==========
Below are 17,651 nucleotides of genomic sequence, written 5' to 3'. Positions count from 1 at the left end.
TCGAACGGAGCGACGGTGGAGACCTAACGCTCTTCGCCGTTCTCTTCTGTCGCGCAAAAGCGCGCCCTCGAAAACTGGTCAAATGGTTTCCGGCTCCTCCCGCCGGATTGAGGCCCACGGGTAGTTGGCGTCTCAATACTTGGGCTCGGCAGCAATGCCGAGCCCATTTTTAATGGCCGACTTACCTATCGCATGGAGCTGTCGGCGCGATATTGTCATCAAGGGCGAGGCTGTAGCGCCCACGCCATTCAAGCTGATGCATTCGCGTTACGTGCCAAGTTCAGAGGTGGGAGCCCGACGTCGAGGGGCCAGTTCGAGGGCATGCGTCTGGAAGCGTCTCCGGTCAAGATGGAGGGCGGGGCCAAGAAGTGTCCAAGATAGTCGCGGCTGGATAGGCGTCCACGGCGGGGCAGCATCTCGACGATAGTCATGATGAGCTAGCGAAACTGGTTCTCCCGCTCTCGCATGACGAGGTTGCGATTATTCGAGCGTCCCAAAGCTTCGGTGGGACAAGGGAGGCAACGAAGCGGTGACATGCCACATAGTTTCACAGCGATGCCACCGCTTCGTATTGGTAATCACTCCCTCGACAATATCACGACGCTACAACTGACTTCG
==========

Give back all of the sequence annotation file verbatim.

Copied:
Below are 17,651 nucleotides of genomic sequence, written 5' to 3'. Positions count from 1 at the left end.
TCGAACGGAGCGACGGTGGAGACCTAACGCTCTTCGCCGTTCTCTTCTGTCGCGCAAAAGCGCGCCCTCGAAAACTGGTCAAATGGTTTCCGGCTCCTCCCGCCGGATTGAGGCCCACGGGTAGTTGGCGTCTCAATACTTGGGCTCGGCAGCAATGCCGAGCCCATTTTTAATGGCCGACTTACCTATCGCATGGAGCTGTCGGCGCGATATTGTCATCAAGGGCGAGGCTGTAGCGCCCACGCCATTCAAGCTGATGCATTCGCGTTACGTGCCAAGTTCAGAGGTGGGAGCCCGACGTCGAGGGGCCAGTTCGAGGGCATGCGTCTGGAAGCGTCTCCGGTCAAGATGGAGGGCGGGGCCAAGAAGTGTCCAAGATAGTCGCGGCTGGATAGGCGTCCACGGCGGGGCAGCATCTCGACGATAGTCATGATGAGCTAGCGAAACTGGTTCTCCCGCTCTCGCATGACGAGGTTGCGATTATTCGAGCGTCCCAAAGCTTCGGTGGGACAAGGGAGGCAACGAAGCGGTGACATGCCACATAGTTTCACAGCGATGCCACCGCTTCGTATTGGTAATCACTCCCTCGACAATATCACGACGCTACAACTGACTTCG